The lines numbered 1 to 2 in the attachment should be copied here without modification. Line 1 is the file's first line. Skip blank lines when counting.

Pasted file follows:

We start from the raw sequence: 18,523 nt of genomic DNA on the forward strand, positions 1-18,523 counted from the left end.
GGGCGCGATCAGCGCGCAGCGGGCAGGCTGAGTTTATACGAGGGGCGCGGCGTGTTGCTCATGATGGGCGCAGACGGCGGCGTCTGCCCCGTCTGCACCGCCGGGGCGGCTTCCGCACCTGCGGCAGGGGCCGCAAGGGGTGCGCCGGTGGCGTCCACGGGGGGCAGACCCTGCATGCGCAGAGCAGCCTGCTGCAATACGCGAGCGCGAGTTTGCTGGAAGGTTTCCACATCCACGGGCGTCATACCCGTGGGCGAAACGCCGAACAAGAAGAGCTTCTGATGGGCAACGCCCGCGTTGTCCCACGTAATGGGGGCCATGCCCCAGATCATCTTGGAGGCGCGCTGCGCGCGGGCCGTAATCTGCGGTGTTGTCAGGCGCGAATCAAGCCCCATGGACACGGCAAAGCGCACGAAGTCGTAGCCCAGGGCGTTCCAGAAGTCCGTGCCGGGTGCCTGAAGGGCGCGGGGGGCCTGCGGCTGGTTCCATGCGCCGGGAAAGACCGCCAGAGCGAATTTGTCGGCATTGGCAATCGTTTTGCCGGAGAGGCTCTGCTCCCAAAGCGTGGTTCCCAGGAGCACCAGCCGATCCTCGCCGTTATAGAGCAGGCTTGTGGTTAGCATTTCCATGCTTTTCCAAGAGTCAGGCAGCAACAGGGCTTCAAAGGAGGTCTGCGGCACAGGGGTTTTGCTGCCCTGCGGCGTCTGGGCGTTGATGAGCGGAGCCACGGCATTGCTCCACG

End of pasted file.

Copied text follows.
We start from the raw sequence: 18,523 nt of genomic DNA on the forward strand, positions 1-18,523 counted from the left end.
GGGCGCGATCAGCGCGCAGCGGGCAGGCTGAGTTTATACGAGGGGCGCGGCGTGTTGCTCATGATGGGCGCAGACGGCGGCGTCTGCCCCGTCTGCACCGCCGGGGCGGCTTCCGCACCTGCGGCAGGGGCCGCAAGGGGTGCGCCGGTGGCGTCCACGGGGGGCAGACCCTGCATGCGCAGAGCAGCCTGCTGCAATACGCGAGCGCGAGTTTGCTGGAAGGTTTCCACATCCACGGGCGTCATACCCGTGGGCGAAACGCCGAACAAGAAGAGCTTCTGATGGGCAACGCCCGCGTTGTCCCACGTAATGGGGGCCATGCCCCAGATCATCTTGGAGGCGCGCTGCGCGCGGGCCGTAATCTGCGGTGTTGTCAGGCGCGAATCAAGCCCCATGGACACGGCAAAGCGCACGAAGTCGTAGCCCAGGGCGTTCCAGAAGTCCGTGCCGGGTGCCTGAAGGGCGCGGGGGGCCTGCGGCTGGTTCCATGCGCCGGGAAAGACCGCCAGAGCGAATTTGTCGGCATTGGCAATCGTTTTGCCGGAGAGGCTCTGCTCCCAAAGCGTGGTTCCCAGGAGCACCAGCCGATCCTCGCCGTTATAGAGCAGGCTTGTGGTTAGCATTTCCATGCTTTTCCAAGAGTCAGGCAGCAACAGGGCTTCAAAGGAGGTCTGCGGCACAGGGGTTTTGCTGCCCTGCGGCGTCTGGGCGTTGATGAGCGGAGCCACGGCATTGCTCCACG